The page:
How does IT manage security when it can manage only a few of the devices connecting to the most valuable data? How long until we have our first XML-written virus or worm? If someone compromises my worldwide, biometric ID, how do I repudiate everywhere it might be used and how can I use something else? For example, if my logon is my fingerprint or face, and the attackers steal my authentication token and fake being me, how can I get it back? What will I use instead?
Users, too, remain a huge security threat, regardless of what OS they're running. People remain susceptible to sophisticated phishing and social engineering attacks that dupe them into giving up their credentials, for example. They continue to install programs they shouldn't on their machines, allowing hackers an opportunity to pounce.
Heck, my own kids have a verifiable computer security expert in their house, yet they couldn't care less about computer security in their daily lives. They haven't changed their Facebook or online banking passwords since they set them -- again, they're leaving themselves susceptible to attacks regardless of what platform they might be using.
So when I'm asked if Microsoft or Apple's security is better than the other, it's not a question even worth answering. Overall, computer security is pretty bad. Nearly any company can be hacked, with just a little research and know-how. Fake malicious programs still abound. Antivirus software is struggling like never before. Most people have had their identity and credit card information compromised several times over the last few years. Most people have had their computers infected over the same period.
Our computer security paradigm is shifting in a huge way before our eyes and we're not using our best defenses while we argue over the relative minutiae of the competing platforms' relative security. Meanwhile, we're taking casualties with more to come -- all the while wondering why our current strategy doesn't work.
It reminds me of the English redcoat soldiers sent to the United States to take it back under control from the treasonous terrorists (we now call them the founding fathers and patriots). The redcoats kept lining up in the same parallel lines that had been successful for a millennium, and they kept that strategy until the bitter end. The war changed around them and they didn't notice in time. Will we?
Uncertainty about cloud-service security is among the biggest barriers to adoption in the business world. Verifying a cloud service's security is tough, especially because cloud providers are hesitant to reveal details - and understandably so.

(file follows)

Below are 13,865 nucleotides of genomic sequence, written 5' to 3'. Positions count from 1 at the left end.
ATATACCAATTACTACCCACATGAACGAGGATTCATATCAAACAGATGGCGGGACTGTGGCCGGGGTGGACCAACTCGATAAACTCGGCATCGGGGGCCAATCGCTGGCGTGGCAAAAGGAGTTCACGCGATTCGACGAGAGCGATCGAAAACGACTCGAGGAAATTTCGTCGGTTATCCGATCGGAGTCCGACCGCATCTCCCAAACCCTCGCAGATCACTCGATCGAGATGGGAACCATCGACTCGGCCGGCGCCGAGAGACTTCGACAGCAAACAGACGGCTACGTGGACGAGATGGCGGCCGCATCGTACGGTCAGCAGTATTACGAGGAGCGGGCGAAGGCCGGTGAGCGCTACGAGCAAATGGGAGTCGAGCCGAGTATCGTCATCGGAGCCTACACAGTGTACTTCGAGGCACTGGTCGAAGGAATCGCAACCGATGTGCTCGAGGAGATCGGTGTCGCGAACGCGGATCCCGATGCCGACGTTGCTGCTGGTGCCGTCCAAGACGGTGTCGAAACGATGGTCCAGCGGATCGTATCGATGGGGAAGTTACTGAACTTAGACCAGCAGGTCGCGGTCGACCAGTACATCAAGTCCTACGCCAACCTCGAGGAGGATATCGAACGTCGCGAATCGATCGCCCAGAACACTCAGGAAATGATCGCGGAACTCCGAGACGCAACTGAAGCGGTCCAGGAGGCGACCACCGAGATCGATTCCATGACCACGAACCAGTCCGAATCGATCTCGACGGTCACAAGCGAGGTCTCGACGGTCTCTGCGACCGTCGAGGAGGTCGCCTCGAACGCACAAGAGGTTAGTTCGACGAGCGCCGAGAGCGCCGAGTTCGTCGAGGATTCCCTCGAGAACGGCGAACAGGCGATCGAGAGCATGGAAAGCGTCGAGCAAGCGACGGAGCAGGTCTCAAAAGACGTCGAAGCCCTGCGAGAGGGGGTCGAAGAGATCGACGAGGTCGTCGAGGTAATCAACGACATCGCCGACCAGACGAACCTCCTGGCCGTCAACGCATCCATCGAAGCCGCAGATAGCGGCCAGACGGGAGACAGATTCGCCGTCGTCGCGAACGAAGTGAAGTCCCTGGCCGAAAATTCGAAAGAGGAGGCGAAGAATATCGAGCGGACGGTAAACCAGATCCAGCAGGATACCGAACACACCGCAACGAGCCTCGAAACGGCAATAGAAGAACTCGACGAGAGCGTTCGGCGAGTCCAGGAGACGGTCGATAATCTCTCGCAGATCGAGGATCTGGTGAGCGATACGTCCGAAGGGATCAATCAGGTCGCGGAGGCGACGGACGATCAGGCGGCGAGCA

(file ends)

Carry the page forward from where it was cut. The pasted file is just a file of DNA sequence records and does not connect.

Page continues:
Fortunately, a group called the Cloud Security Alliance (CSA) has emerged to help alleviate would-be customers concerns, and it's becoming the de facto standard for cloud security guidance for service providers, users, and auditors.
Trust us, we're secure
Spammers have been exploiting cloudlike products for years to send spam - think Hotmail or Gmail. But now they're taking greater advantage of cloud computing, employing techniques and traversing avenues we haven't seen before.
Among the many cloud services being abused are Google's popular offerings, including Google Docs and Google+. Users and organizations alike need to be aware of these threats and prepare accordingly.
Phishers are using Google Docs to trick users in revealing confidential information. This attack method works as follows: Phishers create forms to collect and summarize data in Google Spreadsheets and Docs. These forms, which phishers design to look as though they come from a legitimate third-party domain, such as a bank, provide places for victims to enter personal identification and log-on information.
Using built-in form functionality, phishers send email message to a list of prospective targets. The message contains a simple URL linking to the form. One giveaway that you're looking at a potential phishing form and not a trusted site is a URL that takes you to a spreadsheet.google.com address, containing the command word "formkey" at the end, follow by an equal sign and the form's randomly generated identifier link. Often the forms are protected by HTTPS, so it's difficult for organisations to intercept or inspect them.
Once a user fills out a form, his or her information is saved to the originator for easy viewing and sharing a detail that spammers especially enjoy.
You can find tons of phishing samples by doing an Internet search on the terms "inurl:formkey password site:spreadsheets.google.com," where the term "password" can be replaced by any term you think the phisher may include in the phishing form.
Many schools and universities use Google Docs, so these sorts of phishing attacks have disproportionately targeted the educational sector. Even if administrators wanted to block Google Docs spreadsheet forms, they can't. Their schools and businesses are often running on Google Docs, and right now it's difficult to separate the good from the bad.